The Ten Commandments Monument vs The Seven Aphorisms’

Summun

Soon the Supreme Court will make the final ruling over a serious disagreement regarding the Ten Commandments vs The Seven Aphorisms’. I guess one would be correct in saying, that’s a direct violation against Summun’s First Amendment Right.  If you allow one group to display their choice and selection, then to deny another is either racist prejudice or biased.  It has an ‘ism’ in there somewhere.  And, that is why we have protection under the First Amendment of The U.S. Constitution.

Summum wants to display The Seven Aphorisms in the park, (Pleasant Grove Utah vs Summon) just as the statute of the Ten Commandments has been displayed.  The parties of Summum want to place the Seven Aphorisms’ directly next to the granite monument.  And, what’s wrong with this? 

“The court has said the free-speech rule applies in parks and officials may not discriminate against speakers or groups because of their message. In this context, freedom of speech means a freedom from government restrictions.”

However, just in case you’re not familiar with The Seven Aphorisms of Summum here’s a little background:

The Seven Aphorisms of Summum, which are also referred to as the “higher law,” were inscribed on the first set of stone tablets Moses brought down from Mount Sinai. But because the Jews were not ready to understand or follow them, Moses broke the tablets into pieces. Moses went back up Mount Sinai and returned with the Ten Commandments, also referred to as the “lower law,” which the Jews were capable of understanding. But the higher law, the Aphorisms of Summum, were still passed along via oral tradition by the few Jews who could understand them.

 Information also suggestions that our founding fathers were not all Christians many were deists, a deist believes in creating force and doesn’t accept organized religion.  And, when christians or even other faiths and religions hear the word atheist or even deist, bells of warning start to ring loudly.

You know as a child I was a self professed Atheist and everyone of my close girlfriends – my peers that I was growing up with – were devout Christians.  The chosen word in the mid 60′s was ‘religious’.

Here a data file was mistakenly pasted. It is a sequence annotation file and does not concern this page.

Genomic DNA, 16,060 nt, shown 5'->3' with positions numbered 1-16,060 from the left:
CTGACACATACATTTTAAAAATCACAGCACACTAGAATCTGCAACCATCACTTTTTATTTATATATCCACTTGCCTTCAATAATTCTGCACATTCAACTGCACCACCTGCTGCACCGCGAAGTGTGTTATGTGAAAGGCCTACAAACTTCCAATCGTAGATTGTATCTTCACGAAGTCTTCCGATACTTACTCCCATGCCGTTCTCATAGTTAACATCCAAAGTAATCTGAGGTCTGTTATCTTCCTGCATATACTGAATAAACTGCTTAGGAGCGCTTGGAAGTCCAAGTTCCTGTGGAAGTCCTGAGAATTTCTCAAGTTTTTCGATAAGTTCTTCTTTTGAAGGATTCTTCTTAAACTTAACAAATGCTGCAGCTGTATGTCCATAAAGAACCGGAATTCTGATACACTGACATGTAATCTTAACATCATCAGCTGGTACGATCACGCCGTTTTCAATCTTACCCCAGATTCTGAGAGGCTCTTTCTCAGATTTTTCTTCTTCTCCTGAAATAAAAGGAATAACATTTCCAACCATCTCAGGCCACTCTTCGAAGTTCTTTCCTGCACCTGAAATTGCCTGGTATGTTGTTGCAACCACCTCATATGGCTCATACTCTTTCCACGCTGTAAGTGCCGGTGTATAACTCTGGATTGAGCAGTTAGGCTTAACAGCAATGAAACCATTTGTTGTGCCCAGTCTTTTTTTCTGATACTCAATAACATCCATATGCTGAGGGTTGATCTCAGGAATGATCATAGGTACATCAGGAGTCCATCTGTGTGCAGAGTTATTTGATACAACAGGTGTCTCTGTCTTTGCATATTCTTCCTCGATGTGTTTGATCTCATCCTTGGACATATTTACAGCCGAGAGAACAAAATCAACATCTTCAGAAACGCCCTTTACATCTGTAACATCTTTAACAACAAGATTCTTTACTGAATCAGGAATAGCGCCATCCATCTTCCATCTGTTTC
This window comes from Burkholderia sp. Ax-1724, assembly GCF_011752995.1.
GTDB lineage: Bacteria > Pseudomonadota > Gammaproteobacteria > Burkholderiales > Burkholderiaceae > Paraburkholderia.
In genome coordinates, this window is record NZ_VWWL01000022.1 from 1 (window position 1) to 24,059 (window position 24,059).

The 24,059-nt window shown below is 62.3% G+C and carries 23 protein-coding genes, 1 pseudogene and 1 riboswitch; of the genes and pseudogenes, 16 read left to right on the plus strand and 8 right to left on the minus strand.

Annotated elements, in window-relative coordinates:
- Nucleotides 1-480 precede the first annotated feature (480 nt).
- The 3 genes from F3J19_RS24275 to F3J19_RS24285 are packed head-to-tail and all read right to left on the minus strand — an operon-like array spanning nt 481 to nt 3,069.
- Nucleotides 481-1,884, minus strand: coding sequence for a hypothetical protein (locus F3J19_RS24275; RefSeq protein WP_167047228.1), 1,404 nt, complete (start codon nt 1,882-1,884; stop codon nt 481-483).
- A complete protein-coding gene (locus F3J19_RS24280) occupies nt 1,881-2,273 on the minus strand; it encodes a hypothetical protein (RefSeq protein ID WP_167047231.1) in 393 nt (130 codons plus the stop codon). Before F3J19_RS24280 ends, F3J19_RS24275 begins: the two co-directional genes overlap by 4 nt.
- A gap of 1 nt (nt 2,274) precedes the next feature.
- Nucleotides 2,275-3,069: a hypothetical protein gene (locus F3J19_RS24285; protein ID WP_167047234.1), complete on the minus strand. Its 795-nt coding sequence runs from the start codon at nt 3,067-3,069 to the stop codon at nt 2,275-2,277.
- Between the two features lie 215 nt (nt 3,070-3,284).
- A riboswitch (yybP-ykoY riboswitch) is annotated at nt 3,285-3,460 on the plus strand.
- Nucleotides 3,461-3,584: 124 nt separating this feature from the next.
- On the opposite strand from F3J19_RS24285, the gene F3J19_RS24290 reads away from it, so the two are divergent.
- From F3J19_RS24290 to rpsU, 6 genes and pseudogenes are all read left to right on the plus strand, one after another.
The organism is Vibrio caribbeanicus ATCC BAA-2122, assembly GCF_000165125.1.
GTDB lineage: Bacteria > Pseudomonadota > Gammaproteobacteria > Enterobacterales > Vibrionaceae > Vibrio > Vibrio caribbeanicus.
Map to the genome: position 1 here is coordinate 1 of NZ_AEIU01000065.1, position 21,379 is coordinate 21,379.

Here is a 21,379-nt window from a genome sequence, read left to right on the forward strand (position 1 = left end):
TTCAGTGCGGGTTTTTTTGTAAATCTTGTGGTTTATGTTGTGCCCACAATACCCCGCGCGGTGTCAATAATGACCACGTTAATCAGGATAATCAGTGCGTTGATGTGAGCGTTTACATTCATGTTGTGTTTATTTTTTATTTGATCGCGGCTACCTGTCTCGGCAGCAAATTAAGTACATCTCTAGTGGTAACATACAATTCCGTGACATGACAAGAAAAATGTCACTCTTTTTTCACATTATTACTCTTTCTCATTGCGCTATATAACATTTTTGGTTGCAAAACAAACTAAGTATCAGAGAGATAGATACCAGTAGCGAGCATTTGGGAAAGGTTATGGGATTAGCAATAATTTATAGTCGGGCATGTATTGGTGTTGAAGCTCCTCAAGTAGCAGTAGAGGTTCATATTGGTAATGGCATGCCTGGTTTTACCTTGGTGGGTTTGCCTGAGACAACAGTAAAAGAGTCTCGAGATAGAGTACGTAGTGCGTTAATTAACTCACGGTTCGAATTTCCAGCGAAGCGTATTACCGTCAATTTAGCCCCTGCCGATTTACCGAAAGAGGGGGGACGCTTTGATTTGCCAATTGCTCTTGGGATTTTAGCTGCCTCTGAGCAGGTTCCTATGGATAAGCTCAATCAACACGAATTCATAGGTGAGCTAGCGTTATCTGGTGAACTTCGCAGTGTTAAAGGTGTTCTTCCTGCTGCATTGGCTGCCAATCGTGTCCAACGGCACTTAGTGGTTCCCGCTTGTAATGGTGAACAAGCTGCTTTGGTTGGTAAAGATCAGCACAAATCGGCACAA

They were proud it was a honor to be able to say that one was religious, but it repelled off my spirit and rang through my stomach, literally like vomit.  Yet, we sat in no judgement – we loved each other.  I shared – they shared – and we listened. 

I, out of all had the biggest, most non-judgemental loving heart and I wore it on my sleeve.  I was the one they all came to seek counsel understanding and validation from.  I wasn’t familiar with the word ‘deist’ but if I would have been, then it’s the word that I would have chosen for me.  My opinion truly matter and their happiness meant the world to me.  We never argued about religion, for we all knew – this thing called religion that spirit or energy called a Jesus/or a God if it was real, then he/she didn’t want us fighting.  Do we still live like this?  Yes, but they are more like deists today.
Read more about The Aphorisms of Summum and the Ten Commandments.

Also, the first president of the United States, George Washington, was a Freemason, and inside the Washington Monument that was built for him is a symbol used by Freemasons and Summum. In the entrance, above the elevator door is a bas-relief of George Washington and above that is a stone relief of a winged disk. The winged disk is another symbolic representation of the Creative Principle and the Summum Aphorisms.

Washington Monument Wings 

 

1 Comment

Filed under First Amendment, President George Washington, The Supreme Court, The United States Constitution

One response to “The Ten Commandments Monument vs The Seven Aphorisms’

  1. audralunar

    I didn’t travel in a circle where your honesty would have been accepted nor understood. I would have gotten punished until I became a believer in God.

    As a child, I never thought of questioning such.

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